I give these suggestions because UTF-8 is the default encoding of XML and UTF-8 support is quite well in PHP. Also XMLWriter expects Unicode strings to be UTF-8 encoded, there is no setting or option that allows you to change that, so the input already needs to be UTF-8 encoded.

However independent to the input string, you can naturally tell XMLWriter to use a different output encoding. For example any other Chinese or Unicode Encoding might be suitable for you and it is possible for XMLWriter output as long as your PHP configuration supports that specific output encoding (check the iconv library you have).

When you start the document with XMLWriter, the second parameter specifies the encoding:

$xmlWriter->startDocument('1.0', $encoding);

You can put in any encoding from the set of the encodings XML supports in the corresponding XML-Declaration:

<?xml version="1.0" encoding="ISO-8859-1"?><!-- Latin-1 example -->

The full specs of the XML encoding value can be found here: ::

In an encoding declaration, the values " UTF-8 ", " UTF-16 ", " ISO-10646-UCS-2 ", and " ISO-10646-UCS-4 " should be used for the various encodings and transformations of Unicode / ISO/IEC 10646, the values " ISO-8859-1 ", " ISO-8859-2 ", ... " ISO-8859- n " (where n is the part number) should be used for the parts of ISO 8859, and the values " ISO-2022-JP ", " Shift_JIS ", and " EUC-JP " should be used for the various encoded forms of JIS X-0208-1997. It is recommended that character encodings registered (as charsets) with the Internet Assigned Numbers Authority [IANA-CHARSETS], other than those just listed, be referred to using their registered names; other encodings should use names starting with an "x-" prefix. XML processors should match character encoding names in a case-insensitive way and should either interpret an IANA-registered name as the encoding registered at IANA for that name or treat it as unknown (processors are, of course, not required to support all IANA-registered encodings).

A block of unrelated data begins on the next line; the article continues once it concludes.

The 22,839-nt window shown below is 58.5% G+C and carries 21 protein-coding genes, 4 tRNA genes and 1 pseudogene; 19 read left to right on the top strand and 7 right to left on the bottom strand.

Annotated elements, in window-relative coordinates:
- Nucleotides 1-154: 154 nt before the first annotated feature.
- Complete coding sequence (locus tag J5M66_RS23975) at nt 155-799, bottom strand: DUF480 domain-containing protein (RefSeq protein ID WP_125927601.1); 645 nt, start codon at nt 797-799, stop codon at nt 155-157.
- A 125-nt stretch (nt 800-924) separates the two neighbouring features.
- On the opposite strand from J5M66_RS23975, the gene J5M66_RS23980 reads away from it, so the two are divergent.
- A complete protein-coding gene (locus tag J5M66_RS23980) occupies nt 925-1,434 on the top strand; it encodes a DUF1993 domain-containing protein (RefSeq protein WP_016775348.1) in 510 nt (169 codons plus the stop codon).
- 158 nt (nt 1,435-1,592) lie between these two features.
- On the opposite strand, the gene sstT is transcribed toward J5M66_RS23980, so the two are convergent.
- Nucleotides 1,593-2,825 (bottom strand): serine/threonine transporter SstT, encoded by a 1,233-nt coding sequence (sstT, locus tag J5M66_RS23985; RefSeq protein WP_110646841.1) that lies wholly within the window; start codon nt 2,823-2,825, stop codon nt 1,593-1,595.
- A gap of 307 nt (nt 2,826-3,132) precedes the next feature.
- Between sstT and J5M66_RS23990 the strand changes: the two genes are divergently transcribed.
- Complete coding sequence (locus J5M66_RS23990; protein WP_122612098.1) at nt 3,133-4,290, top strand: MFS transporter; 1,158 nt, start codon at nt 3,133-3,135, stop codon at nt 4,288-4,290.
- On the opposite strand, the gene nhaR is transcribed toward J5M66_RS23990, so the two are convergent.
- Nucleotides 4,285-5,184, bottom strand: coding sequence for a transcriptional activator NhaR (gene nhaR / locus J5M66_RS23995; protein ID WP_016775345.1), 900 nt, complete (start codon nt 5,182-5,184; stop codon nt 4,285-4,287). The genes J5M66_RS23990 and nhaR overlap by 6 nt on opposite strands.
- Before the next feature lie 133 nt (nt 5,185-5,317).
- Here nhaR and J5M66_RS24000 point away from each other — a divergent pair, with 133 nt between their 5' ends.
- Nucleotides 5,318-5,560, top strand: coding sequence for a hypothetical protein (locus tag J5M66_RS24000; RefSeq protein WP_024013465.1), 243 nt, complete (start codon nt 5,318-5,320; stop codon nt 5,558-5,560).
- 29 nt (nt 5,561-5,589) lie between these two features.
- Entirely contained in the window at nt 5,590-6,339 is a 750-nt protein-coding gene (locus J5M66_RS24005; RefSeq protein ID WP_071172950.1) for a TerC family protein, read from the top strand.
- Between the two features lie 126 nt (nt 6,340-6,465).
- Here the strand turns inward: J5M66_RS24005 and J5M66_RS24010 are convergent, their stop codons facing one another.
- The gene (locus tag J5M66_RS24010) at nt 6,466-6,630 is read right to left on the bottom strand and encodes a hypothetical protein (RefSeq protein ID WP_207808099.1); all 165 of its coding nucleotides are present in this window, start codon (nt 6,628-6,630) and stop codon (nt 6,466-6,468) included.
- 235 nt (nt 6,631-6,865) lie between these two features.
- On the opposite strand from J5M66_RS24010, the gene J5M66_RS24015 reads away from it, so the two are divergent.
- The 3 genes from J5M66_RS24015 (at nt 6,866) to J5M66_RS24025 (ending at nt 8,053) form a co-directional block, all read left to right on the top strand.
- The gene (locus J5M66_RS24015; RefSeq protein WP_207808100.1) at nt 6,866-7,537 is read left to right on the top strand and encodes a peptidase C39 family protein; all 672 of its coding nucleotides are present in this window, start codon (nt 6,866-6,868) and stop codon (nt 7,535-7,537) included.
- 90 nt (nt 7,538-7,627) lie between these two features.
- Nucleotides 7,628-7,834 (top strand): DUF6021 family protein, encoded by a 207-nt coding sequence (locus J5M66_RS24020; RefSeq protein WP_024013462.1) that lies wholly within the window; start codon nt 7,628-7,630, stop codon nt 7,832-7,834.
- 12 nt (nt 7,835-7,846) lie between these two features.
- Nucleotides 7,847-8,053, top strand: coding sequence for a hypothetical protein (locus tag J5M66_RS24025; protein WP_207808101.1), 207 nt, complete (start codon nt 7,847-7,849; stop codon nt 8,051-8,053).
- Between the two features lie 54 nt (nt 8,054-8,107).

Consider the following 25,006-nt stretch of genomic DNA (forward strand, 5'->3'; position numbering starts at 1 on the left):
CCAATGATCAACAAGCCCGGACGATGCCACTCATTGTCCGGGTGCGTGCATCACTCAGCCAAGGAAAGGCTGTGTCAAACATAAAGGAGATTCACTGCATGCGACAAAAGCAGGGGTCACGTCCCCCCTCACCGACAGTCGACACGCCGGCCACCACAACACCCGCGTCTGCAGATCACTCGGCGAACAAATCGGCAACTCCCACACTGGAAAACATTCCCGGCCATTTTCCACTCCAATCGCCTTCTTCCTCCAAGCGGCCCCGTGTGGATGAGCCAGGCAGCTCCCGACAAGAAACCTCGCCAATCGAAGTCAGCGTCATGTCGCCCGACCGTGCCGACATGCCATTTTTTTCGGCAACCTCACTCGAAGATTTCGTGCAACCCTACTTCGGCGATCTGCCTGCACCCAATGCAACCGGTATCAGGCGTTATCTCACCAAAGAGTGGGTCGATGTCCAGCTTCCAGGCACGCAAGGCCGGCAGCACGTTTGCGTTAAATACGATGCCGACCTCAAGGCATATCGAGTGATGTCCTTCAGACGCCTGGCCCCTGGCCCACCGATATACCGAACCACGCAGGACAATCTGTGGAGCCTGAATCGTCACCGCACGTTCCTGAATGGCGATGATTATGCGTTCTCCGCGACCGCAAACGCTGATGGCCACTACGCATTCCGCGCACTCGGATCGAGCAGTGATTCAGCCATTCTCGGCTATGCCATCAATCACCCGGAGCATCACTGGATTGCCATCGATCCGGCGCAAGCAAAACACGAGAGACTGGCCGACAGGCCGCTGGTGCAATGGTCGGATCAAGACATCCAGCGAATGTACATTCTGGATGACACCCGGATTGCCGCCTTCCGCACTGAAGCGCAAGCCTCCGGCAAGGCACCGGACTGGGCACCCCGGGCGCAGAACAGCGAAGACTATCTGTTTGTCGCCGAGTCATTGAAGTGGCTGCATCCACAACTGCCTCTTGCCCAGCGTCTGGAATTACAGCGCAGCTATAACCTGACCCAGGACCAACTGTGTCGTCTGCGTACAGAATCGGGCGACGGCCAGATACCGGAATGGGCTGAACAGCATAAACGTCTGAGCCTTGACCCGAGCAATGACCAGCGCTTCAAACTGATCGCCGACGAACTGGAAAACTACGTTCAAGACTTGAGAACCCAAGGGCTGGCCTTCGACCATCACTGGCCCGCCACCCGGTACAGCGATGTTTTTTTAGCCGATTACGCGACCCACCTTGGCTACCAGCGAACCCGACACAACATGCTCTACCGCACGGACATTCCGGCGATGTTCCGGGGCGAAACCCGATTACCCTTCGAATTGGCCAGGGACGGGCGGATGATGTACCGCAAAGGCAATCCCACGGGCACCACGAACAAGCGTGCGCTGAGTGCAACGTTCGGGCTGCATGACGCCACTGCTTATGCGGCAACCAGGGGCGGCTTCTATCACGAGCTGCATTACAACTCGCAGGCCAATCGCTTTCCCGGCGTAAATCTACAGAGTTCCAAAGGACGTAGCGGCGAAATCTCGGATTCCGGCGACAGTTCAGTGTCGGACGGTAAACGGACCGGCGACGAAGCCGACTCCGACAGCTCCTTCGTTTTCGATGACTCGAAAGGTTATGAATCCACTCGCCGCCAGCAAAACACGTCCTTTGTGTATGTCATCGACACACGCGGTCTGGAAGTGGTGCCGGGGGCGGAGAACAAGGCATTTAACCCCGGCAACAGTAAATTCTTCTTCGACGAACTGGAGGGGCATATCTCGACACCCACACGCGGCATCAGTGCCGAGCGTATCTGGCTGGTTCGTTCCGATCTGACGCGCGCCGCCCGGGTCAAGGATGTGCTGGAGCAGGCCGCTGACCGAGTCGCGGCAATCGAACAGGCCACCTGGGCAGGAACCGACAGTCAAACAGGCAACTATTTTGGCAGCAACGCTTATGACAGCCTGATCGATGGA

Where-as [IANA-CHARSETS] is:

(Internet Assigned Numbers Authority) Official Names for Character Sets, ed. Keld Simonsen et al. (See

These specs are perhaps a little bit verbose. In the context of your question, all you need to do is to find out the encoding of your record-string. I btw. can't say I was not able to reproduce your exact output, I always get decimal entities, not hexa-decimal ones. You might be able to provide more information with a hex-dump of the string.

Sunday, September 11, 2022

After some trial and error, I've figured out how to do this with the xml2 package.

Let us consider the simple case of two very simple XML documents we'd like to combine together.

doc1 <- read_xml("<items><item>1</item><item>2</item><items>")
doc2 <- read_xml("<items><item>3</item><item>4</item><items>")

(Note: where the documents come from don't matter, the argument to read_xml is anything it can read.)

To combine them together, simply do the following:

doc2children <- xml_children(doc2)

for (child in doc2children) {
    xml_add_child(doc1, child)

Now when you look at doc1 you should see this:

> doc1
[1] <item>n  1</item>
[2] <item>n  2</item>
[3] <item>n  3</item>
[4] <item>n  4</item>
Friday, October 14, 2022